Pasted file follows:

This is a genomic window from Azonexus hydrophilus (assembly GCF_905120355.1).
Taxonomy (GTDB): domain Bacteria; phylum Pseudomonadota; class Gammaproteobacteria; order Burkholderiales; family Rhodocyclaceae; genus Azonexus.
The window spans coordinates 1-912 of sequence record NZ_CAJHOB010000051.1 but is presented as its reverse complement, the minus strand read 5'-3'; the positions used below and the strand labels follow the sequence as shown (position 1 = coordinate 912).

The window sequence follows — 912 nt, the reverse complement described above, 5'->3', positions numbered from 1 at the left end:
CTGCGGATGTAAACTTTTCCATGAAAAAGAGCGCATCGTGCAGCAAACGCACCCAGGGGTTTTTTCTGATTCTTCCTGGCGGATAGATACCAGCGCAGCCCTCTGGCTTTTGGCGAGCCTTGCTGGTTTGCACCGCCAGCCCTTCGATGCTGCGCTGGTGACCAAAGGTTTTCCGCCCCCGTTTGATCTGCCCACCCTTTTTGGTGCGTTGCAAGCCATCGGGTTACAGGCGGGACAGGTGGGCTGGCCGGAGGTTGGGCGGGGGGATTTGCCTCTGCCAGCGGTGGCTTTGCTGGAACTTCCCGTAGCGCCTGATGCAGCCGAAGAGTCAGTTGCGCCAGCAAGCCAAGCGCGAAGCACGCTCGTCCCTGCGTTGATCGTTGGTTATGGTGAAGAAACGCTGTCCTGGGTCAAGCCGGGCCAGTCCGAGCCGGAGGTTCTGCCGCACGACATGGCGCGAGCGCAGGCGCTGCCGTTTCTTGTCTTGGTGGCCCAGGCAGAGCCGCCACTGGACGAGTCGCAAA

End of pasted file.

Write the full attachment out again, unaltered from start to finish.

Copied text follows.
This is a genomic window from Azonexus hydrophilus (assembly GCF_905120355.1).
Taxonomy (GTDB): domain Bacteria; phylum Pseudomonadota; class Gammaproteobacteria; order Burkholderiales; family Rhodocyclaceae; genus Azonexus.
The window spans coordinates 1-912 of sequence record NZ_CAJHOB010000051.1 but is presented as its reverse complement, the minus strand read 5'-3'; the positions used below and the strand labels follow the sequence as shown (position 1 = coordinate 912).

The window sequence follows — 912 nt, the reverse complement described above, 5'->3', positions numbered from 1 at the left end:
CTGCGGATGTAAACTTTTCCATGAAAAAGAGCGCATCGTGCAGCAAACGCACCCAGGGGTTTTTTCTGATTCTTCCTGGCGGATAGATACCAGCGCAGCCCTCTGGCTTTTGGCGAGCCTTGCTGGTTTGCACCGCCAGCCCTTCGATGCTGCGCTGGTGACCAAAGGTTTTCCGCCCCCGTTTGATCTGCCCACCCTTTTTGGTGCGTTGCAAGCCATCGGGTTACAGGCGGGACAGGTGGGCTGGCCGGAGGTTGGGCGGGGGGATTTGCCTCTGCCAGCGGTGGCTTTGCTGGAACTTCCCGTAGCGCCTGATGCAGCCGAAGAGTCAGTTGCGCCAGCAAGCCAAGCGCGAAGCACGCTCGTCCCTGCGTTGATCGTTGGTTATGGTGAAGAAACGCTGTCCTGGGTCAAGCCGGGCCAGTCCGAGCCGGAGGTTCTGCCGCACGACATGGCGCGAGCGCAGGCGCTGCCGTTTCTTGTCTTGGTGGCCCAGGCAGAGCCGCCACTGGACGAGTCGCAAA